Do the self-tests in between lessons.
Often a poor match between learner and instructional style will show up in the self-tests. For example, if you’re really a visual learner and your curriculum is too auditory, you won’t retain much, and this will show up as a poor score on the self-tests. If you’re just not retaining the material the way you think you should, figure out if there’s another way in which you could learn more efficiently.
Choose the best time and place for you to study.
For some reason, it’s commonly believed that people are at their mental peak first thing in the morning, and their brains are less receptive at night. This is undoubtedly true – for morning people. Some of us, on the other hand, are night people; we drag ourselves through the first hours of the day, gradually building up energy that propels us into the wee hours of the night. Other people may fall somewhere between the two extremes. Some people study right after they get home from work; others need a break before they crack the books.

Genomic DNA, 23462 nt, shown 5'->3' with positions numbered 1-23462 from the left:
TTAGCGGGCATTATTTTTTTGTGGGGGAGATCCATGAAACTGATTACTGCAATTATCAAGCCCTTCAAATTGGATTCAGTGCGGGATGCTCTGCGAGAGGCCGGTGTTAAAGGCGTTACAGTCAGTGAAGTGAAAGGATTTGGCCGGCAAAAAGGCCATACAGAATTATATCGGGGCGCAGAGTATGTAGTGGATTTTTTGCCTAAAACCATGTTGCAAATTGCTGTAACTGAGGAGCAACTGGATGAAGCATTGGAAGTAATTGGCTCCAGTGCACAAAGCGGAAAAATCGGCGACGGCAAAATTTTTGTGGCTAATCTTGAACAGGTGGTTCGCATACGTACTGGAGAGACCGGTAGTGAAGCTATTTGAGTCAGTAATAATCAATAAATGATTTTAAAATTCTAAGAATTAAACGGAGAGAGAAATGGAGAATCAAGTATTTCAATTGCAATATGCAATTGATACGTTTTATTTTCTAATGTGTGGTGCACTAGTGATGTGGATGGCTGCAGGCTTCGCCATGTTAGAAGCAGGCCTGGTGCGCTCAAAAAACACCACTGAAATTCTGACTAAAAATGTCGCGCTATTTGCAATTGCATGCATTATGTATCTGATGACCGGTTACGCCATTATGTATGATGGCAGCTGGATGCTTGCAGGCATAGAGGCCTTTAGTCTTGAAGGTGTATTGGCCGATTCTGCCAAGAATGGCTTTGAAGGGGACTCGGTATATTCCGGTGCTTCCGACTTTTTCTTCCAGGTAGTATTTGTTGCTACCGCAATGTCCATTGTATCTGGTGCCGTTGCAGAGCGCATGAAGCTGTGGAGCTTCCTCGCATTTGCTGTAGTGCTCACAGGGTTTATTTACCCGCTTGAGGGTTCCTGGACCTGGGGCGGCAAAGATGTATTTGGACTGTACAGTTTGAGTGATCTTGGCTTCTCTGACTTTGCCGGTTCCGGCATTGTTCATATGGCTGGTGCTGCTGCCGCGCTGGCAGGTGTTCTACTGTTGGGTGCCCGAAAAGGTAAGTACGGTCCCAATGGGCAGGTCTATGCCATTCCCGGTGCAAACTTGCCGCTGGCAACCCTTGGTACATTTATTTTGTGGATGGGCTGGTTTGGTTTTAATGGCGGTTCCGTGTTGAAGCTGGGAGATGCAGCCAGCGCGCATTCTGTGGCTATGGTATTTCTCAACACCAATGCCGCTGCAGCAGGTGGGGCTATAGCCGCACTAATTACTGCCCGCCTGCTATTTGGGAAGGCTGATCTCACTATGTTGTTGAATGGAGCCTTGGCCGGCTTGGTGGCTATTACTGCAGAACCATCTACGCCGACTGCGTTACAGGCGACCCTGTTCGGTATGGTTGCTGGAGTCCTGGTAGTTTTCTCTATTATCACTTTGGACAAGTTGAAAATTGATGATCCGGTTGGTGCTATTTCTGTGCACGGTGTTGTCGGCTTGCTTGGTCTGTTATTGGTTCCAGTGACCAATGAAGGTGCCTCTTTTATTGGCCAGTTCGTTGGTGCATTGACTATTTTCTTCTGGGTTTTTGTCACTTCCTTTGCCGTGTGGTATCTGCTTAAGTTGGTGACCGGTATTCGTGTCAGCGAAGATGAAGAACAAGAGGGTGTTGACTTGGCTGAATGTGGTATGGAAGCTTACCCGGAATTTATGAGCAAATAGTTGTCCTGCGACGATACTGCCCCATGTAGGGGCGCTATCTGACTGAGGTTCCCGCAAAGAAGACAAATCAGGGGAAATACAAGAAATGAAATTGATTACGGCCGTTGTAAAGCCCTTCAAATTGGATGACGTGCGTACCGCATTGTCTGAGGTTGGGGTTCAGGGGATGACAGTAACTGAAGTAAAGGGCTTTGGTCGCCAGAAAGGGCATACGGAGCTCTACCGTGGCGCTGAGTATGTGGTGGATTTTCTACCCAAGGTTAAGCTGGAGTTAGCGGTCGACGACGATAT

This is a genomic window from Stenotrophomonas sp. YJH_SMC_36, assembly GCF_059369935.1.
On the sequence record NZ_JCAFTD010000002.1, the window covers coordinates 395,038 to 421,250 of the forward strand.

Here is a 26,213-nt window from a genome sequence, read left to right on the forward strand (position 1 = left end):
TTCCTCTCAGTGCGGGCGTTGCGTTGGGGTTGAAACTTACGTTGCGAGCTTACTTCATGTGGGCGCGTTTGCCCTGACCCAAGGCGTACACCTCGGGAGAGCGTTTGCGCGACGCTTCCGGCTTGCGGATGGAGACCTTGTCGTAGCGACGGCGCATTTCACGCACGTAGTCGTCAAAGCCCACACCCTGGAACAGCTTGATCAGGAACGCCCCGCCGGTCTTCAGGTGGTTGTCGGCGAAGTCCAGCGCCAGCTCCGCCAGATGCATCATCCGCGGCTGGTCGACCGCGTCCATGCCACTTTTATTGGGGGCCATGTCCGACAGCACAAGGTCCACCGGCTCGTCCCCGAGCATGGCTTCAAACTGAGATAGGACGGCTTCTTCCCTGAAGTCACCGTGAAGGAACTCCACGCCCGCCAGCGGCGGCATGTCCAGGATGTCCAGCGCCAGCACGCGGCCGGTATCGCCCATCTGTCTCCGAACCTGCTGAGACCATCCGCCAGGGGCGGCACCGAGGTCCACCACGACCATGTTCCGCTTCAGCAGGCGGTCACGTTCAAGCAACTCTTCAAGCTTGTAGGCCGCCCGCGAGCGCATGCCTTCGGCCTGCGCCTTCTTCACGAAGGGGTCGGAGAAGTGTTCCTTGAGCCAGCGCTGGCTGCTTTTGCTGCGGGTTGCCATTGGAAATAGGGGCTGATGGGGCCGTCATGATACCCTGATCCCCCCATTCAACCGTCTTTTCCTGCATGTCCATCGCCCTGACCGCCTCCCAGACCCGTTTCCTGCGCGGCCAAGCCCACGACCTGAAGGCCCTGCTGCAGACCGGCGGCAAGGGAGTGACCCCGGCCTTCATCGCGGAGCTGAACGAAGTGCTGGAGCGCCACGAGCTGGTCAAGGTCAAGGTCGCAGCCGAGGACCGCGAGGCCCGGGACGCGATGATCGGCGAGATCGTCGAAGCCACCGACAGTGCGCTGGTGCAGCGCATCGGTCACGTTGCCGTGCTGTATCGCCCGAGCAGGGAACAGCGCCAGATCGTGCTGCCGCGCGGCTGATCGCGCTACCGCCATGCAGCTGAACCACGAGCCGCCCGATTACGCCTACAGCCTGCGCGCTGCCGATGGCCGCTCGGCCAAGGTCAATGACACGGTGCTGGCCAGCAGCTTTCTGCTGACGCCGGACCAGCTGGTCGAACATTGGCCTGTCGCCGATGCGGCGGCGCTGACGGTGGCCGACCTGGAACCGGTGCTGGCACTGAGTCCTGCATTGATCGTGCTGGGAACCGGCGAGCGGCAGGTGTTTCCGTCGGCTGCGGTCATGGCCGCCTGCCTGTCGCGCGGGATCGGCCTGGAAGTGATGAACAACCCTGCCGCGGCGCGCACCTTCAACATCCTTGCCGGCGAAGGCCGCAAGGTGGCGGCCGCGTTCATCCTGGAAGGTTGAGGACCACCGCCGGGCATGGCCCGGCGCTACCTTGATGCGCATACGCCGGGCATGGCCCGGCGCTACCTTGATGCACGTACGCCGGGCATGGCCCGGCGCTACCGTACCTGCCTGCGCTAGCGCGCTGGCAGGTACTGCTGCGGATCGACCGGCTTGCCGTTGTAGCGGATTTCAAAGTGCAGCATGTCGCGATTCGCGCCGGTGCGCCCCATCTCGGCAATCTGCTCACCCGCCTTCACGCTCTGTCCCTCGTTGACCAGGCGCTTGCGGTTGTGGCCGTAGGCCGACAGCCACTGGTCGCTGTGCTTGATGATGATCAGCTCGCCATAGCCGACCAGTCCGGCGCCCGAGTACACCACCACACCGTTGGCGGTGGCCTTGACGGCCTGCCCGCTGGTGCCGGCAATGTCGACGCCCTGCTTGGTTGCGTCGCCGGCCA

The point is – you know when your mind is most alert and receptive. It doesn’t matter what works for other people; study when it’s best for you, and give up trying to study at times when you’re just not wired to do it.
In the same vein, some people enjoy studying in groups, and others prefer studying alone.
Some people prefer studying in a place that’s bustling with activity, like a café or a train station; others can’t study anywhere except their rooms. Here peer pressure (or the memory of your mother’s nagging voice) sometimes gets in the way, directing you one way or the other. (“You can’t study will all those people chattering! Go somewhere quiet!”) But how your mother thinks, or thought, you should study is irrelevant; you need to firmly assert your knowledge of your own internal makeup, and study in whatever location really works for you.